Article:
Homemade Soy Milk – Tricky yet Easy | Hong Kong Food Blog with Recipes, Cooking Tips mostly of Chinese and Asian styles | Taste Hong Kong

Homemade Soy Milk – Tricky yet Easy

Homemade Soy Milk from Scratch

My memory could still tell. It was not that difficult making my first soy milk at home from scratch however I didn’t enjoy doing it that much.

After years, I am much happier with more or less the same steps, finishing the grinding and filtering tasks in minutes. Practices do help, more helpful are, I have with me the right tools and more importantly I believe they complement each other.

I have a feeling that many of you reading this post are already adept at making homemade soy milk. So don’t be surprised if you find no fancy equipment; with me are just a few ordinary kitchen gadgets but they makes straining much more easier.

Homemade Soy Milk Made Easy

Draping one or two cheese clothes across a colander
I have a piece of very fine cloth which after draped across the colander gives no room for the bean pulp (okara), but the strained milk, to escape. If your cloth (or cheese cloth) is not fine enough, use two pieces which together shall help yield a smoother and creamier soy milk.

Matching colander with pot
This is my ‘semi-auto filtering system’. I rested the colander over a pot, which is about half the depth of the pot and it sat there securely while I repeatedly added in the blended bean paste. And a large part of the soy milk will automatically be strained from the colander. Only toward the end, I need to give the bean pulp ONE final squeeze (for the amount in this recipe).

Draping a Cheese Cloth Across a Colander for Filtering Soy MilkBoiling Soy Milk in Pot

Getting the right pot
Soy milk may overflow easily as it is brought to a boil. So it is preferred to have a pot that is twice the volume of the raw milk. My cast iron pot does a good job for this even the soy milk fills two third of it.

Cleaning while boiling
I cleaned the blender soon after I strained all the milk in the pot and while started boiling it. Because when the remaining okara in the blender is still wet, it can easily be washed away by rinsing under running water, even without any detergents. As the remnants get dried, they turn stubborn.

Homemake Soy Milk Step by Step

  • Ingredients
  • 1 cup dried organic soy beans
  • 6-7 cups water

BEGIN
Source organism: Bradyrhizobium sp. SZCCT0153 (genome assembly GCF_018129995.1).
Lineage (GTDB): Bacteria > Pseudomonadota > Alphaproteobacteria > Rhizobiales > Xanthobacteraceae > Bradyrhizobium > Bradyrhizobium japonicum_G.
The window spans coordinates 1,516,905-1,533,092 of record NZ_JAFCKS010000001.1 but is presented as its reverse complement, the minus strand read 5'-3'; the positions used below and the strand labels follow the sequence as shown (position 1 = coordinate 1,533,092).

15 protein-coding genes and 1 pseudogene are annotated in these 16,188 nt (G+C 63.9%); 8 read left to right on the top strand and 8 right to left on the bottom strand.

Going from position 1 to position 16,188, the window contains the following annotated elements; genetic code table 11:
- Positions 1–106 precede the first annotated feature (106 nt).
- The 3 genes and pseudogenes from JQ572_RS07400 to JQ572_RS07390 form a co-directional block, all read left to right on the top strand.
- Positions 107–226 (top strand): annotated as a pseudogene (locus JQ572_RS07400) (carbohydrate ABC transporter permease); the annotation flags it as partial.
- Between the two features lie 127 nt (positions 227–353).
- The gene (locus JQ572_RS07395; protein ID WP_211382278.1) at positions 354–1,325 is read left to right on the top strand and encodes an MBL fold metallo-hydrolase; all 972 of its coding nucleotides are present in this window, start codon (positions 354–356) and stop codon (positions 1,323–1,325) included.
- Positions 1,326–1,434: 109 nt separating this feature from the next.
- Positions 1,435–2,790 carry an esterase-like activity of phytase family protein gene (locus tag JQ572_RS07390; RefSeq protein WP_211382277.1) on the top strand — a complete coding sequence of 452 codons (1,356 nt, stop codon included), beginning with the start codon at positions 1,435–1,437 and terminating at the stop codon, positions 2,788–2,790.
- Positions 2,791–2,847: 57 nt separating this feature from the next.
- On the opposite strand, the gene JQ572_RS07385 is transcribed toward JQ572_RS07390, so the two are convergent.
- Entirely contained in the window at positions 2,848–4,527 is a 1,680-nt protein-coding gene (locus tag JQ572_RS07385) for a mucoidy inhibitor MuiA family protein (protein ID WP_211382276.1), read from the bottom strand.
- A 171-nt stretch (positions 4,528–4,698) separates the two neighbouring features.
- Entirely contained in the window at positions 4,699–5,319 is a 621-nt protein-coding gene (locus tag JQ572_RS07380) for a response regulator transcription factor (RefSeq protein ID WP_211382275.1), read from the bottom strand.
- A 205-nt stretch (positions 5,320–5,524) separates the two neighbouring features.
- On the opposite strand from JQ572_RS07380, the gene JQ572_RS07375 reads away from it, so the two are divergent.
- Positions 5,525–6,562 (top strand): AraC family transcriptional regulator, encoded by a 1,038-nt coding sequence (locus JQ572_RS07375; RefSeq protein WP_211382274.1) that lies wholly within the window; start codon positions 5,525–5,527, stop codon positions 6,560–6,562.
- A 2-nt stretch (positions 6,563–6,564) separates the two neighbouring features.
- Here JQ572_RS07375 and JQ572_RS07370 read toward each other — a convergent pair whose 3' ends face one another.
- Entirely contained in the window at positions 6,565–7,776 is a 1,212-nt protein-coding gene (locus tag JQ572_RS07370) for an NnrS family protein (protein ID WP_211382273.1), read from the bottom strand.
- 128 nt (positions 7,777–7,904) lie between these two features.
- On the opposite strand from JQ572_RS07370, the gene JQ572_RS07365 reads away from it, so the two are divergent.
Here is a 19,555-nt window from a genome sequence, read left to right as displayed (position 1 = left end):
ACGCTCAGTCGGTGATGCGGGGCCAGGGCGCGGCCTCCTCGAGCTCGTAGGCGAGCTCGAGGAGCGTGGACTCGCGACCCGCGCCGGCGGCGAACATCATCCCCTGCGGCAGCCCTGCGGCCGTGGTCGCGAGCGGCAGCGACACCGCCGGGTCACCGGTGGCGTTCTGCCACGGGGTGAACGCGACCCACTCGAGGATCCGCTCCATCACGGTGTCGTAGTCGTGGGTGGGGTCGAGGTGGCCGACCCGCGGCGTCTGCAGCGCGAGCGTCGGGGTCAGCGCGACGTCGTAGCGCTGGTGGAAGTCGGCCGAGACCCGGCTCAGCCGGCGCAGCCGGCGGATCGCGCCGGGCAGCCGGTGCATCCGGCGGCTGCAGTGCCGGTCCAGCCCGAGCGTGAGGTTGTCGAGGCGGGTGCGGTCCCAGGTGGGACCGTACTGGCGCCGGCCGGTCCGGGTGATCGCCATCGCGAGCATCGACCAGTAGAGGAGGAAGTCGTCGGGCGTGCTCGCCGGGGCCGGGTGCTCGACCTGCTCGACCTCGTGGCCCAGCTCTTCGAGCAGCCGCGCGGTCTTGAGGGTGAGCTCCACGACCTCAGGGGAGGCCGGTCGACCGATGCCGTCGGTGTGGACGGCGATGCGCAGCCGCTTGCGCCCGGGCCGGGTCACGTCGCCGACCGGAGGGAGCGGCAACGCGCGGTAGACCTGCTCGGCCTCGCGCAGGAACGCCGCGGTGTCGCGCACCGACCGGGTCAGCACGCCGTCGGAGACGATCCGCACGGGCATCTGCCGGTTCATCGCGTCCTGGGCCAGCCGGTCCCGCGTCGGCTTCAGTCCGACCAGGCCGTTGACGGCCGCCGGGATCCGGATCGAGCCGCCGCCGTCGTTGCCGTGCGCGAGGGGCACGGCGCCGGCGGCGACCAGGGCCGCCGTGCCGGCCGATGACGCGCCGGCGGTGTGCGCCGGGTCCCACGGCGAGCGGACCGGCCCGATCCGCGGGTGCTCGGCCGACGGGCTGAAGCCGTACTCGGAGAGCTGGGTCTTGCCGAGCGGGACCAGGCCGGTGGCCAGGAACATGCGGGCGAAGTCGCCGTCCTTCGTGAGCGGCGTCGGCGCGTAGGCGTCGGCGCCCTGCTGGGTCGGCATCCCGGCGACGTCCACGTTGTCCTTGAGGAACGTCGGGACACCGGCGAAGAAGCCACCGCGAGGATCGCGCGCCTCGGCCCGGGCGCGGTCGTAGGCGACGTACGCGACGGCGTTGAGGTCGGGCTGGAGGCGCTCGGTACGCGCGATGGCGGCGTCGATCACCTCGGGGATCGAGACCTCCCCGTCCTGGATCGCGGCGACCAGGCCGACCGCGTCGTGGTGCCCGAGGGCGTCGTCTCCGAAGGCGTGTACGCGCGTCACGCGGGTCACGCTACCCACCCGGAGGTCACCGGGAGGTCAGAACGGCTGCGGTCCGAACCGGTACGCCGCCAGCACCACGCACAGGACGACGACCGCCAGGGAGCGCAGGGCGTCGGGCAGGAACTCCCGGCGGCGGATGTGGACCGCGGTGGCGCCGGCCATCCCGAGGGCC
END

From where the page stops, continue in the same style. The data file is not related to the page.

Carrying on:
• sugar to taste (I use ~45g rock sugar here)
  • Note: 1 cup dried soy beans after soaked shall swell into 3 cups

Method

Clean soy beans a couple of times, discarding hulls and dark-colored ones.

Soak soy beans with water (covering 2 cm above) overnight, about 12 hours. Drain beans, rinse them until water turns clear and discard any more hulls. Get a large container for soaking as the dried beans will soak up lots of water and grow more than double in size.

Pulse soy beans and water in blender in batches (1 cup soaked beans with about 2 cups water). Blend until you see little or no yellow particles, between 1 to 2 minutes.

Pour bean paste into center of the cloth and let it strain through the colander.

After the last batch of paste is poured into the colander, lift all sides of cheese cloth, forming a closed bag, but leave the colander as it is, and squeeze the remaining juice from the pulp. Having finished straining, gently lift and remove the colander. You shall see most of the soy milk foams are caught in it.

Over medium heat, bring the soy milk to a boil. I leave the cover ajar to monitor the status cause the milk when heated enough will turn foamy and easily overflow the pot.

As the soy milk just starts to boil, open lid and turn to low heat. Add rock sugar (if using); use a spoon to give some stirs occasionally to prevent browning at the bottom – because my soy milk in this recipe is rather thick. Keep boiling for another 5 to 10 minutes, when you shall smell the soy milk flavor.

Serve hot or chill. If stored in fridge, consume it within 3 to 4 days.

Enjoy!

Tip
Getting rid of beany flavor: Make sure the soy milk is thoroughly boiled, if not, you may taste some unpleasant raw smell of beans.
Saving the bean pulp or okara: Like rice pulp from rice soup, bean pulp can also be saved for adding into patties, porridge … or did I hear making waffles with okara?
Using rock sugar: Unlike white sugar for adding into milk or coffee, rock sugar has to be cooked with hot liquid to dissolve completely.

Cooking bean pulp
Update, August 26, 2011: I made soy milk again and reserved the pulp for making a savory dish, which is this Fish Fillet with Soybean Crumbs 豆酥魚.

Homemake Soy Milk with Corn Flakes


An easier alternative
Also consider cooking Beancurd Skin Sweet Soup 腐竹糖水 which shall save you most of the steps. The dried yuba for making the sweet soup actually is made from soy milk.

Dried Beancurd Skin or Yuba
When soy milk is being boiled without stirring and its ambient is cool enough, you may find a skin form on the top. That is a fresh yuba.


In H.K., We often drink soy milk as dessert and also like to enjoy it with Chinese cruller or sticky rice roll during breakfast. Recently, corn flakes also come as a good partner for my soy milk, with which I find them nicely paired with bread or toast.